Results

Table 1 shows the number of visual outliers (i.e., those cases where there is an obvious mismatch between derived VOI and tumor boundaries) for all methods applied to both Patlak and SUV images, specifying results for NSCLC and GI cancer separately. In general, most tumor delineation methods provided more outliers when metabolic volumes were derived from SUV images rather than Patlak images. Only gradient-based methods showed more outliers for Patlak-based tumor delineation. VOI70 and VOIA70 provided no outliers for either image or cancer type.
Table 1

Number of visual outliers in SUV- and Patlak-derived measured metabolic volumes for both cancer

Delineation method

NSCLC

GI cancer

 

SUV image

Patlak image

SUV image

Patlak image

VOI50

9

-

5

3

VOI70

-

-

-

-

VOIA41

4

1

5

3

VOIA50

-

-

-

1

VOIA70

-

-

-

-

VOIRTL

-

1

3

-

VOISchaefer

2

2

3

2

GradWT1

-

3

13

15

GradWT2

2

5

5

5

NSCLC, non-small cell lung cancer; GI, gatrointestinal; SUV, standardized uptake value; VOI, volumes of interest; GradWT1, gradient-based watershed first approach; GradWT2, gradient-based watershed second approach.

In general, measured tumor volumes derived from SUV images were larger than those derived from Patlak images. Example images of the measured tumor volumes derived from SUV and Patlak images are shown in Figure 1. Exceptions were VOIA70 for both types of cancer and the two gradient-based methods for GI cancer (Tables 2 and 3). Large differences (up to 58.7% and 28.1% for NSCLC and GI cancer, respectively) in measured metabolic volume based on the two image types were observed for the various delineation methods (Figure 2A). In the case of NSCLC, the median difference in volume was higher for fixed threshold methods than for adaptive, contrast-oriented, or gradient-based methods. This is further illustrated by Figure 3A, where VOIA50 (i.e., with background correction) shows better correspondence between SUV- and Patlak-based volumes than VOI50 (i.e., without background correction). Only GradWT1 provided no significant difference (p > 0.05) in the metabolic volume derived from SUV and Patlak images, but this may be due to the large spread in differences (Figure 3B). Similar results were found when these differences in volume were compared to SUV (or K i values, Figures 4A, B). In general, we observed that smaller lesions also had the lowest SUV. Consequently, the largest volume differences between SUV and Patlak image-based tumor delineations were seen for lesions having a low SUV and a small metabolic volume.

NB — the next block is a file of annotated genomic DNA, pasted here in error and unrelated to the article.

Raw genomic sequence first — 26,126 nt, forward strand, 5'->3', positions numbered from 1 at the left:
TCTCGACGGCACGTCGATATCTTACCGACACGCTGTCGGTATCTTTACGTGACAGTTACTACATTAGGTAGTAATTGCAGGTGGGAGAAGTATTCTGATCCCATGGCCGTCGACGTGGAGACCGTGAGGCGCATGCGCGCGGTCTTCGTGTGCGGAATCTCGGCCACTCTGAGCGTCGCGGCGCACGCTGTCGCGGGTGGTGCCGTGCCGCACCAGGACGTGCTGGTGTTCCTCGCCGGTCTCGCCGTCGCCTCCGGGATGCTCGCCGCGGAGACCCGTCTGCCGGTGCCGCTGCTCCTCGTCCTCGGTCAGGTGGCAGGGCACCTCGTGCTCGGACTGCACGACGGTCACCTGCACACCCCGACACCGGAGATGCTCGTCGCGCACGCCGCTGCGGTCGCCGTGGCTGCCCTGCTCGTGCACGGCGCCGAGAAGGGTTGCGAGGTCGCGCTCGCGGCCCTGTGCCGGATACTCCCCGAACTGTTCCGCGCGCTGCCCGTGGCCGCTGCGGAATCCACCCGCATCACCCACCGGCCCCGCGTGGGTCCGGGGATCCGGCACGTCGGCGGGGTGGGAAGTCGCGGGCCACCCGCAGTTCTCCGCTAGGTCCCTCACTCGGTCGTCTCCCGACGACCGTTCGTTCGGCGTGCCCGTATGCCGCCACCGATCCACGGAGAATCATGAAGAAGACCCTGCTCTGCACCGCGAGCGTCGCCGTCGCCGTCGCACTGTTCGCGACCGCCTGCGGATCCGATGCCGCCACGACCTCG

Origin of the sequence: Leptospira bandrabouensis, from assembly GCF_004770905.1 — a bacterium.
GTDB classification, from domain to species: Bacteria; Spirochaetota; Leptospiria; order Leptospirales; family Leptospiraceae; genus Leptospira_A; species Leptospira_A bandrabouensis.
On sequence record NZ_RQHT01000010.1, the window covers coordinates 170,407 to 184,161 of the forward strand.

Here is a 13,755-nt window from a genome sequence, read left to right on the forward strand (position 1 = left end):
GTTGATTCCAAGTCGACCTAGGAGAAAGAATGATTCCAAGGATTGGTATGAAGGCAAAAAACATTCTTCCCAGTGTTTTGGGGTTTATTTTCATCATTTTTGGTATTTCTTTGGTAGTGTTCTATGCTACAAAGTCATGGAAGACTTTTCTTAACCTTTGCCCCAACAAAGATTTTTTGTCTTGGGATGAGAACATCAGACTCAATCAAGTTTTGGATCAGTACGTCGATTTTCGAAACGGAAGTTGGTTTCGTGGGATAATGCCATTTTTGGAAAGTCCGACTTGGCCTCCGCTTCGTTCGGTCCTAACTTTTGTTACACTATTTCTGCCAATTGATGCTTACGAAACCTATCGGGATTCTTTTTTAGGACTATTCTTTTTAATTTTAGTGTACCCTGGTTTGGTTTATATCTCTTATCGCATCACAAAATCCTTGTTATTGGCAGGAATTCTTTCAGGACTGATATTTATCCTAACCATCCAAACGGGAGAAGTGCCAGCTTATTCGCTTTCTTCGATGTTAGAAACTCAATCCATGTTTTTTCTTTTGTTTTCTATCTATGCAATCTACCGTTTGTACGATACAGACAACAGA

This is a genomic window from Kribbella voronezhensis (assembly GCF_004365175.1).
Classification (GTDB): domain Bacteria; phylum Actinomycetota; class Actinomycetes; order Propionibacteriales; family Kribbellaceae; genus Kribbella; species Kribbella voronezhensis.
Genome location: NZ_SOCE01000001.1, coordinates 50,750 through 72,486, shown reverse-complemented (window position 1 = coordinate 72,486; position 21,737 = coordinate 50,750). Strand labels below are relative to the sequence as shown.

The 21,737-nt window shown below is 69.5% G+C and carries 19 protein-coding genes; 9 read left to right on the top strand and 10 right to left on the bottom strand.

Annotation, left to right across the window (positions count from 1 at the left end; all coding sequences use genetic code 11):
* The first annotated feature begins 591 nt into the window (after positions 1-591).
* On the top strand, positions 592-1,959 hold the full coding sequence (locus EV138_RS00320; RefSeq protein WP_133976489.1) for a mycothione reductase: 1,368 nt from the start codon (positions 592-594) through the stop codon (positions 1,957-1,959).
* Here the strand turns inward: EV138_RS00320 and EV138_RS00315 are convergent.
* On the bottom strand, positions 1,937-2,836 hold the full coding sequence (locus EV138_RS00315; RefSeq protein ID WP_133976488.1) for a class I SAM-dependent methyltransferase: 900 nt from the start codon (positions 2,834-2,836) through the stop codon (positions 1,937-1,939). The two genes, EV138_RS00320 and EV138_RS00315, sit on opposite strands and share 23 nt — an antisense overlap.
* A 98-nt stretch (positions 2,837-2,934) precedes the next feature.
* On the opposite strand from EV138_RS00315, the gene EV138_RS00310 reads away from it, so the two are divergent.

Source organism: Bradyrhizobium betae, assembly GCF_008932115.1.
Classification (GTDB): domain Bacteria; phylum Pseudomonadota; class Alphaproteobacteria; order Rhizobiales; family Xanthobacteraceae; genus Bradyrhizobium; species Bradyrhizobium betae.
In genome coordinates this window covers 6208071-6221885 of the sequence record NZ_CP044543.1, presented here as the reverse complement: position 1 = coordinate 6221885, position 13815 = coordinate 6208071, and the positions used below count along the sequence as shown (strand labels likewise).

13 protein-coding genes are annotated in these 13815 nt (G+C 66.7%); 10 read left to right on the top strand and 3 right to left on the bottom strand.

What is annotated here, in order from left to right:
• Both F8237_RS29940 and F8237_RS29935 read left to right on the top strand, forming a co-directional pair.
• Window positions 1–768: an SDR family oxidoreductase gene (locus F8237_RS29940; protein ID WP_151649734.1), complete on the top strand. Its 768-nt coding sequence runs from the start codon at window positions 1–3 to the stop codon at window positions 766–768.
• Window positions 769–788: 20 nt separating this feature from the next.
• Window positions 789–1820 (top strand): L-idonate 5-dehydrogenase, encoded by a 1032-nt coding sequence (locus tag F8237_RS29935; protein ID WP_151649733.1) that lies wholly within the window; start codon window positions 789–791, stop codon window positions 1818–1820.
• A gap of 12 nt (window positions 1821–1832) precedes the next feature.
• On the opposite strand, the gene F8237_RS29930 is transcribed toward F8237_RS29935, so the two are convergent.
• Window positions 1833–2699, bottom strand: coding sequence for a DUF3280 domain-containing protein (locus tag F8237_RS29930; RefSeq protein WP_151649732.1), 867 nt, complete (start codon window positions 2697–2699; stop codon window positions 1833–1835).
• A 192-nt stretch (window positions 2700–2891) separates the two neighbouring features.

https://static-content.springer.com/image/art%3A10.1186%2F2191-219X-1-35/MediaObjects/13550_2011_Article_38_Fig1_HTML.jpg
Figure 1

Coronal images of the measured tumor volumes. Coronal images of the measured tumor volumes derived from SUV and Patlak images of one patient with NSCLC, obtained using four different tumor delineation methods (i.e., VOI50, VOIA50, GradWT1, and GradWT2).

Table 2

Mean, median, minimum, and maximum values of metabolic volumes and their median differences for NSCLC

Delineation method

Volume obtained from SUV image (mL)

Volume obtained from Patlak image (mL)

% Median differencea

P value

P valueb

 

Mean

Median

Min

Max

Mean

Median

Min

Max

   

VOI50

84.2

6.9

1.2

950.2

7.7

2.7

0.7

74.4

58.7

< 0.001

< 0.001

VOI70

4.9

1.5

0.5

50.2

2.5

1.1

0.3

23.7

48.0

< 0.001

< 0.001

VOIA41

22.7

5.2

1.2

294.4

10.9

3.5

0.9

95.2

25.8

< 0.001

< 0.001

VOIA50

8.8

2.4

0.6

97.0

6.6

2.4

0.5

70.6

15.0

< 0.001

< 0.001

VOIA70

2.1

0.5

0.1

23.4

1.8

0.8

0.2

19.9

-25.0

0.044

0.044

VOIRTL

10.4

3.6

0.4

101.9

7.7

3.1

0.3

73.1

15.6

< 0.001

< 0.001

VOISchaefer

17.2

5.1

1.0

125.7

13.8

4.2

0.9

104.2

14.3

< 0.001

< 0.001

GradWT1

12.3

3.9

1.4

163.2

10.4

5.4

1.6

50.9

1.9

0.725

0.324

GradWT2

5.8